from Wiktionary, Creative Commons Attribution/Share-Alike License
- adj. That serves to liberate, especially to free the mind to accept new ideas.
- n. Action of the verb to liberate.
- v. Present participle of liberate.
from the GNU version of the Collaborative International Dictionary of English
- adj. giving freedom from restriction or restraint.
Sorry, no etymologies found.
Marcuse also argued for what he called liberating tolerance, which he defined as tolerance for all ideas coming from the Left and intolerance for any ideas coming from the Right.
He specialized in "liberating" whatever he needed for the project from the military installations on the island.
Teasing is awesome, and it must be done in the name of liberating all hearts to feel the less trivial, more outrageous love.
A paper by Jeremy Greenwood, Ananth Seshadri, and Mehmet Yorukoglu examines the role of modern appliances in liberating women from housework.
One of my grand-dads was a Dr involved in liberating allied POW camps in Burma & Thailand, the other bodged aircraft back together from wrecks.
We would go far in liberating all peoples by taking this thinking back into the naturalized setting of the Working Class WITHOUT BELITTLING THEIR INTELLIGENCE!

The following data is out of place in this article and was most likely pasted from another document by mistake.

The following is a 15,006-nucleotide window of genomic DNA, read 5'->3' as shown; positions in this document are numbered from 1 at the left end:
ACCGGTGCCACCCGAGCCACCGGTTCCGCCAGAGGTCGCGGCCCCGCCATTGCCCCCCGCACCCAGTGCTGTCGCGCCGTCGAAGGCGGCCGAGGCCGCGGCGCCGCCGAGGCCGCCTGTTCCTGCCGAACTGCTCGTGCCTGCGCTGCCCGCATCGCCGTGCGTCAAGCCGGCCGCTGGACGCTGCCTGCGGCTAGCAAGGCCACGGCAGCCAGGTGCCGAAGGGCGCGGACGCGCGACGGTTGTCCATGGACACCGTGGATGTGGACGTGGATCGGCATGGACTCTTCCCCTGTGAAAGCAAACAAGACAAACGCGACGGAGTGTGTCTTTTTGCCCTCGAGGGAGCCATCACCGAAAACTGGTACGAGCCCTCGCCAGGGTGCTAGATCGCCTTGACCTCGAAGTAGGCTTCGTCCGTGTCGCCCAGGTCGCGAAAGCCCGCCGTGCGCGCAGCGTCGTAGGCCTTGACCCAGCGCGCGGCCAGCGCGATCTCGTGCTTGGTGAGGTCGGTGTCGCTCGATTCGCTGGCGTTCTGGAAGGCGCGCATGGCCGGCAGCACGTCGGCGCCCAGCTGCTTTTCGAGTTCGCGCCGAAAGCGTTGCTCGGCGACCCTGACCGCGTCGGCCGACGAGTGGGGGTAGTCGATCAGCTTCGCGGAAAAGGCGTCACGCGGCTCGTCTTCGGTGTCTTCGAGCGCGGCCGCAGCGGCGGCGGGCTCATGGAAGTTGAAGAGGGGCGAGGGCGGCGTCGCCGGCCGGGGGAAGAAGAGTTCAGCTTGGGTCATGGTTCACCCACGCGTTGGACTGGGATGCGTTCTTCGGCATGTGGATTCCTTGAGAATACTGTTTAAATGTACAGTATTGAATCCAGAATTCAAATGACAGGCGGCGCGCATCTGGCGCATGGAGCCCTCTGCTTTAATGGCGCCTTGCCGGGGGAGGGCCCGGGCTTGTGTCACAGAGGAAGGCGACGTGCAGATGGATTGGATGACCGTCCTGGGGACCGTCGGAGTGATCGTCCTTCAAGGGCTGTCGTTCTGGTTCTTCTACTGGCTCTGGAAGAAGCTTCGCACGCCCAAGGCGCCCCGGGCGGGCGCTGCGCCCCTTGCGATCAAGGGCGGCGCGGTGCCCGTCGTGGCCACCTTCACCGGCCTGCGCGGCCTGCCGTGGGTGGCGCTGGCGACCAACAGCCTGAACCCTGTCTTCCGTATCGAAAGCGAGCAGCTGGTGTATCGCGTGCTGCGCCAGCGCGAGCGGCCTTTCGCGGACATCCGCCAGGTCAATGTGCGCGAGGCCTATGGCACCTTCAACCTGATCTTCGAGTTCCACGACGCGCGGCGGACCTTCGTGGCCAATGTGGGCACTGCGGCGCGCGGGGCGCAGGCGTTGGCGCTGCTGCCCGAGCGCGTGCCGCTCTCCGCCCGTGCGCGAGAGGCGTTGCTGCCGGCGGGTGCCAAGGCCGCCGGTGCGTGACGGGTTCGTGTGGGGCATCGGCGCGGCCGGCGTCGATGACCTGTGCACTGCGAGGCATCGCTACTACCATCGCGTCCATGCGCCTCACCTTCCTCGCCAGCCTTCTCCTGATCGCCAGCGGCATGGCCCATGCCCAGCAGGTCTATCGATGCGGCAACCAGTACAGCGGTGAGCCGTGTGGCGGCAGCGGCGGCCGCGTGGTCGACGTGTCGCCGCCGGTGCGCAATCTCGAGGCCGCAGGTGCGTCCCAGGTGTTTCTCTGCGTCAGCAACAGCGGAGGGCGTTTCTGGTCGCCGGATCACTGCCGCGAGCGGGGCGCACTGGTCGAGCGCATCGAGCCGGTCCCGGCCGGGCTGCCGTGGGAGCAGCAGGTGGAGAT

This is something the United States government might consider as it rains bombs on our villages in the name of liberating us.
This is a moral failure in protecting the civilians that we were liberating from a brutal dictator.
The settlement of the hostage issue also served to remind us all of the remarkable and humane role Canadian diplomats played in liberating United States citizens from that troubled cauldron of conflicting forces.
From 5,300 litres skim milk Kuhn and his collaborators succeeded in liberating about 1g of a pure yellow substance, Lactoflavin, whose composition was found to be